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Titulary what's this?
Horus Name Nebkha, also Sanakhte
Horus Sanakht, "Horus, the Victorious protector" or Horus Sa, "Horus the protector"
Nebty Name  
Golden Horus Name  
Manetho Necherophes, Necherochis, Mesochris
King Lists Nebka "Lord of he Ka"
Alternate Names Sanakhte, Zanakht, Zanacht, Nebka
Dates what's this?
manetho 18-19 years , some sources only 5-7.
turin canon reigned 19 years
swelim reigned 17 years
piccione 2705 -- 2687 BCE
egyptsite 2650 -- 2630 BCE
krauss 2740-2720 BCE
von beckerath 2682-2665 BCE
malek 2647-2628 BCE
redford 2688-2682 BCE
allen 2649-2630 BCE
shaw & nicholson 2686-2667 BCE
Predecessor Khasekhemwy, may have usurped the throne
Successor Djoser
  may be between Djoser and Huni
Associated People
brother (older) Djoser (possibly father)
Wife Initkawes, daughter of Khasekhemwy by Minaathapi
Burial Place
Mastaba K2 ab Beit Khallahf
Small Pyramid on Elephantine
Relief from Wadi Maghara, Sinai

.Kinglists refer to his king as Nebka, others as Sanakhte and there is some question as to whether these are the same person or not. It may be that Nebka founded the dynasty and Sanakhte ruled later, perhaps after Khaba.


One theory holds that Djoser and his mother were already in power when Khasekhemwy died, so he may have usurped the throne from the rightful ruler (Djoser, either his father or brother). Most other egyptologists feel that he is a later king, between Djoser and Huni. His position in the chronology is problematic, as the horus-name Sanakhte cannot be assigned to any of the kings in the king list.  However, it has been suggested that this is a horus-name for the king Nebka, who is only known in the king lists.

The Turin king list and Manetho show the succession as:
Netjerikhet (Djoser)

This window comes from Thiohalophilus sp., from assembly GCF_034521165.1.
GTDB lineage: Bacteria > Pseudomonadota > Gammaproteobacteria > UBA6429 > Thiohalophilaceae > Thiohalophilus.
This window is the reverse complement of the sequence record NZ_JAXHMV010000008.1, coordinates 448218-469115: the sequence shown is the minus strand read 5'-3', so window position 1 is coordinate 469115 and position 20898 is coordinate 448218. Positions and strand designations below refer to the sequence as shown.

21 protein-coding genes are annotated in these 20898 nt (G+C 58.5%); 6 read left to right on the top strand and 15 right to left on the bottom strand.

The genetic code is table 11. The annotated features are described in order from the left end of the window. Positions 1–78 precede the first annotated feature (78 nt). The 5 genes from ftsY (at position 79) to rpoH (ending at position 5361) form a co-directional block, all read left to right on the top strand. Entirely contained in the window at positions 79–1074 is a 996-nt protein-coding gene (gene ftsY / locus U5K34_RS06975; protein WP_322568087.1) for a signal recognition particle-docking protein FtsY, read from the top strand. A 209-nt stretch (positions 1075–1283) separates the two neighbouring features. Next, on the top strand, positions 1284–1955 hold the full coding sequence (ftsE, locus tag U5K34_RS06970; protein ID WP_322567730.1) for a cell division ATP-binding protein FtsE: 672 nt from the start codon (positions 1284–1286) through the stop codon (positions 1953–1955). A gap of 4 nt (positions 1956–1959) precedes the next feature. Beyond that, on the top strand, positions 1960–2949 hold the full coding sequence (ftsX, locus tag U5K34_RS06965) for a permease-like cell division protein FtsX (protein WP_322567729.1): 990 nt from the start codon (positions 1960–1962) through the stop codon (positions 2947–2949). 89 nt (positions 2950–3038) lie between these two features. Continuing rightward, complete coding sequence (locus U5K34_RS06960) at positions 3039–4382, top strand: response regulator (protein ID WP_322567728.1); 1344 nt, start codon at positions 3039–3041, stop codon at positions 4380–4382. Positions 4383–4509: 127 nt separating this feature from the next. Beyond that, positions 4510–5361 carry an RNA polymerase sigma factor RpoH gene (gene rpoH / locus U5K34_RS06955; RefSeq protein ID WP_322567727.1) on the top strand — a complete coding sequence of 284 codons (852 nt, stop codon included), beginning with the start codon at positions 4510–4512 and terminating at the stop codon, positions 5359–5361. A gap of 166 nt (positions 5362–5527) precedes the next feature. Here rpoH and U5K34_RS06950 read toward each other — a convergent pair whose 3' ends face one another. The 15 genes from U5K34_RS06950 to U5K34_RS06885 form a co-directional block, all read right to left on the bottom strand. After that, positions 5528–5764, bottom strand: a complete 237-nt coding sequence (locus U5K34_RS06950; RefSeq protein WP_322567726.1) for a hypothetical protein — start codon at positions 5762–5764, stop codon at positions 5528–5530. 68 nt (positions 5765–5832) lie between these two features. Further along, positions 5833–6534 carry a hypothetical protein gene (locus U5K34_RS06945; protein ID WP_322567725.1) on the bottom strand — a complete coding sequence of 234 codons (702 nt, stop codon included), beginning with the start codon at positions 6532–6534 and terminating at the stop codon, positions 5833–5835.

The papyrus Westcar is different:
Netjerikhet (Djoser)

Others do not mention Nebka at all, including the writings of the Egyptians themselves. The archeological sources show that Nebka should be placed between Djoser and Huni, asserting that the Turin king list misplaced him (assuming you believe that Sanakhte and Nebka are the same king). Tradition holds that he was the founder of the dynasty and the older brother of Djoser, but this has been questioned lately.

Traditionally, Nebka/Sanakhte was considered the founder of the third dynasty, but this has been questioned, since nothing is known of his reign. His tomb has not been identified with any certainty, although the remains found in a mastaba tomb from Beit Kallahf near Abydos match Manetho's description of a tall, heavily built ruler; there is some speculation that this may be his final resting place. No funerary monument (pyramid or temple) has been found.

The name Sanakht has been found in the remain of a small pyramid built on Elephantine (which was the southern border of Egypt at the time --the country was much smaller than we are used to). He is shown smiting a foe, a common "kingly" pose, on a fragment of relief found int eh Sinai, as well.





Mastaba tomb
Pyramid at Elephantine